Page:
According to Danish-born designer Astrid Andersen, present day street culture is a universal language. Her collection, set against the heady back alleys of the Shanghai metropolis and the hip-hop beats of Harlem, amplifies this borderless appeal. Andersen’s Spring/Summer 16 collection is a whirlwind of cultural references – both urban and ethnic – melded into one monolithic offer that could only be described as “sensitive thug.” Oversized basketball silhouettes blended with delicate Chantilly lace; the once hyper-masculine hip-hop infused male is finally baring his soft spot.
Challenging men’s dressing is not new to Andersen. Previous collections have seen her putting tough chiseled men into form-fitting lace coordinates. But as the whole gender bending narrative grows into a de facto tool at LCM, Andersen looked to other cultural signifiers to blend. An ode to the proliferation of Western urban culture into Asia is often applied onto the streets of Japan (RE: Craig Green and arguably Nasir Mazhar), but rarely seen set in China. Owing it to ‘90s kitsch cult classics like “Big Trouble in Little China,” the collection was a romanticised take on western urban communities sprouting in the Far East, MTV-style. Think Missy Elliott in her Chinatown Cheongsam "Getting Her Freak On." Drawing parallels between the roomy shapes of hip-hop fashion and the vernacular of traditional Chinese garments landed the collection a show of wit, precluding it from being a comical take of East meets West.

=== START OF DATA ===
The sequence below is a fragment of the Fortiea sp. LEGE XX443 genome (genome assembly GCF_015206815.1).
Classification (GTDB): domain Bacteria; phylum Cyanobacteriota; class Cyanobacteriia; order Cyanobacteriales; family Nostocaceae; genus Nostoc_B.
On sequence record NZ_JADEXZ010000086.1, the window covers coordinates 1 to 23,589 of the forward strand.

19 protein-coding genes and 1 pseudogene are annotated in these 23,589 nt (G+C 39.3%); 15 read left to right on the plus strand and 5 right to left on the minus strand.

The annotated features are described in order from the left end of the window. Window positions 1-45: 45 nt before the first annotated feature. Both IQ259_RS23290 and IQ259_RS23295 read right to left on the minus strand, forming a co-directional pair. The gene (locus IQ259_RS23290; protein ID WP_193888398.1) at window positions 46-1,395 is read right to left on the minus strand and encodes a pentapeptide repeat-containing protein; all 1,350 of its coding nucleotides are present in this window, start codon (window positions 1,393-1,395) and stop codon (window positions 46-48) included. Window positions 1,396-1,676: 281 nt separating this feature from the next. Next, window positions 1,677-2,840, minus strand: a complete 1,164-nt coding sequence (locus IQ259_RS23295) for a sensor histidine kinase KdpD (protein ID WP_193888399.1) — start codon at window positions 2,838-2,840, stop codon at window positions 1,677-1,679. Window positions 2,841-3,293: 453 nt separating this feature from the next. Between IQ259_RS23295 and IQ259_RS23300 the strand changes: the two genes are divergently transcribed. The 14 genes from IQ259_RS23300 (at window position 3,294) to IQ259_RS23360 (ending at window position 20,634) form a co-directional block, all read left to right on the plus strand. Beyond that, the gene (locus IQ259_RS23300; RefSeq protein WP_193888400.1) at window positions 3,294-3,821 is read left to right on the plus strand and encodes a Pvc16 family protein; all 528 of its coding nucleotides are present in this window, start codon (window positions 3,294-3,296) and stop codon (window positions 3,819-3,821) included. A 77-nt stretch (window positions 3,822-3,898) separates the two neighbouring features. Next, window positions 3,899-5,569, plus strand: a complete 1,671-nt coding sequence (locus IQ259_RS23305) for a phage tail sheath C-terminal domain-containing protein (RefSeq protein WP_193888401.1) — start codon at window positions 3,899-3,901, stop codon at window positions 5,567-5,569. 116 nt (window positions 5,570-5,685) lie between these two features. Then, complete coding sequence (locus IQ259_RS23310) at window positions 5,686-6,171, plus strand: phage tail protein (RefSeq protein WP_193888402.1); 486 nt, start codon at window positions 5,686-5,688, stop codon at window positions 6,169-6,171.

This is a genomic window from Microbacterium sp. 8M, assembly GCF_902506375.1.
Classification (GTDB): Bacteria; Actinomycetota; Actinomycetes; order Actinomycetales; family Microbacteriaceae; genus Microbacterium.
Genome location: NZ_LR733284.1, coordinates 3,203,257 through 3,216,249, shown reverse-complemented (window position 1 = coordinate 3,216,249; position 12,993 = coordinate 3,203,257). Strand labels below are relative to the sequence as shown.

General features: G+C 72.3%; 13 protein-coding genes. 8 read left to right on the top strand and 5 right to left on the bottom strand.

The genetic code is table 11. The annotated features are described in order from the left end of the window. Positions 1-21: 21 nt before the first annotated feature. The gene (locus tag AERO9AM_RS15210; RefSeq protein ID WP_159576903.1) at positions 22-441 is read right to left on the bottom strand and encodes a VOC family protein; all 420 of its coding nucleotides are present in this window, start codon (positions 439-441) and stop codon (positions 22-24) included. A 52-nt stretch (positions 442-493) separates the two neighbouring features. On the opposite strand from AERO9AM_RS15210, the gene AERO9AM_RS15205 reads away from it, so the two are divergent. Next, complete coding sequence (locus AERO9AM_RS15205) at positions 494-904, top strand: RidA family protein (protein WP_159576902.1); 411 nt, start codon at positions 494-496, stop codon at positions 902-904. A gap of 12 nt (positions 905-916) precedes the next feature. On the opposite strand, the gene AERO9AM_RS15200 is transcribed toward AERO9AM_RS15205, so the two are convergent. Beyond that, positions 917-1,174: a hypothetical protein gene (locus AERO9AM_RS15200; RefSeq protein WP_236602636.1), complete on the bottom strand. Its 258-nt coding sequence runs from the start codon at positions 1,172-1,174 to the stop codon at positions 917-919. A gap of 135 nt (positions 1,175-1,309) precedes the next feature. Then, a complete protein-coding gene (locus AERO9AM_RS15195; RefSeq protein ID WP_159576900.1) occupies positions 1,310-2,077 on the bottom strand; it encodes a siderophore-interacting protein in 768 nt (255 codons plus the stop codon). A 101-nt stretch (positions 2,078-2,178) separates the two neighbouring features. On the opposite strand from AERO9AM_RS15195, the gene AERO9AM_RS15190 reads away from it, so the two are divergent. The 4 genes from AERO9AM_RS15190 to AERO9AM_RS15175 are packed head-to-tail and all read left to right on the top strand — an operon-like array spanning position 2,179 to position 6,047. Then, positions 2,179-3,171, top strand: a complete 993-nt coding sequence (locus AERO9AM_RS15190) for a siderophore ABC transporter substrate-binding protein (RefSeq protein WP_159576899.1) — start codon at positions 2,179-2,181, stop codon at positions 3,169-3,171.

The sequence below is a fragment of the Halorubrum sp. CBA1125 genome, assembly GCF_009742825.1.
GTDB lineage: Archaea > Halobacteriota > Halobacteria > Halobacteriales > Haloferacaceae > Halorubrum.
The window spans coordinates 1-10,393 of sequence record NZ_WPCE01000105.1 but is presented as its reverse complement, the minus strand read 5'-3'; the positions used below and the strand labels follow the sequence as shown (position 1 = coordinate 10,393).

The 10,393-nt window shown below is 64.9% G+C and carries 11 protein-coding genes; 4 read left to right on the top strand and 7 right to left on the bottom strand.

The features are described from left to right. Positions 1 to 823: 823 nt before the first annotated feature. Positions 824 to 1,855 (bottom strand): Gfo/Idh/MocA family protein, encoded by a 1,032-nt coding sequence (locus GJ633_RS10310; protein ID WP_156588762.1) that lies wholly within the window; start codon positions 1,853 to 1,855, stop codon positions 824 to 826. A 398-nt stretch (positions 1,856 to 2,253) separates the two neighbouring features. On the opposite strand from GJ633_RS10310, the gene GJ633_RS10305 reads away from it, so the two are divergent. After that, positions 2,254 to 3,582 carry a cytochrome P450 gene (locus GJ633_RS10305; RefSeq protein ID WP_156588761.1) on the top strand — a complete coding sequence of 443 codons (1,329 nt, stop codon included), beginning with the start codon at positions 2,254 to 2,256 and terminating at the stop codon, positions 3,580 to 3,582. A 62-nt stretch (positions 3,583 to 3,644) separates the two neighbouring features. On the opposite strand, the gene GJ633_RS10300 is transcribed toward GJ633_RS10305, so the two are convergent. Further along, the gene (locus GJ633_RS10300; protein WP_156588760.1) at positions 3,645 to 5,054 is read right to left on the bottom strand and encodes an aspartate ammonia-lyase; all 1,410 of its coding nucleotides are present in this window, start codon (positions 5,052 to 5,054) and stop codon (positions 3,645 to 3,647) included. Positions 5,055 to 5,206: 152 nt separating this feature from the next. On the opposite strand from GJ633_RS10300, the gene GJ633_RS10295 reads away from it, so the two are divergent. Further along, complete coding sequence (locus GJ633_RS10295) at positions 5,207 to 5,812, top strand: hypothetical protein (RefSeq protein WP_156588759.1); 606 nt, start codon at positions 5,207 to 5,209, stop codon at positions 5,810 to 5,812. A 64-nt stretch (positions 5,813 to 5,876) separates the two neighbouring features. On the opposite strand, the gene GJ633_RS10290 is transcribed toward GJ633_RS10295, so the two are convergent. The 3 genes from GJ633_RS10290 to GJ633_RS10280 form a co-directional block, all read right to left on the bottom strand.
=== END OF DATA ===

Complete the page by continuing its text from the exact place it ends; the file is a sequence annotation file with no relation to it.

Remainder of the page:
Metallic embroidery with traditional Chinese floral motifs were appropriated on lightweight trench coats through high definition heat transfers by Avery Dennison RBIS. The use of technological innovation furthered the image of futuristic Shanghai in the technicolour Neuromancer sense. Layering was applied generously in an effort to manipulate familiar shapes and make sense of statement separates.
As with most Andersen showings at fashion week, the real event begins at midnight. Tonight will see the debut of her collaboration with A$AP Ferg (a former member of the crew that birthed A$AP Rocky) on a bespoke soundtrack at her afterparty. The project steered by Red Bull Studios, an extension of the Red Bull Music Academy, will draw the fiercest club kids to South London no doubt – and what could be more universal than a good party?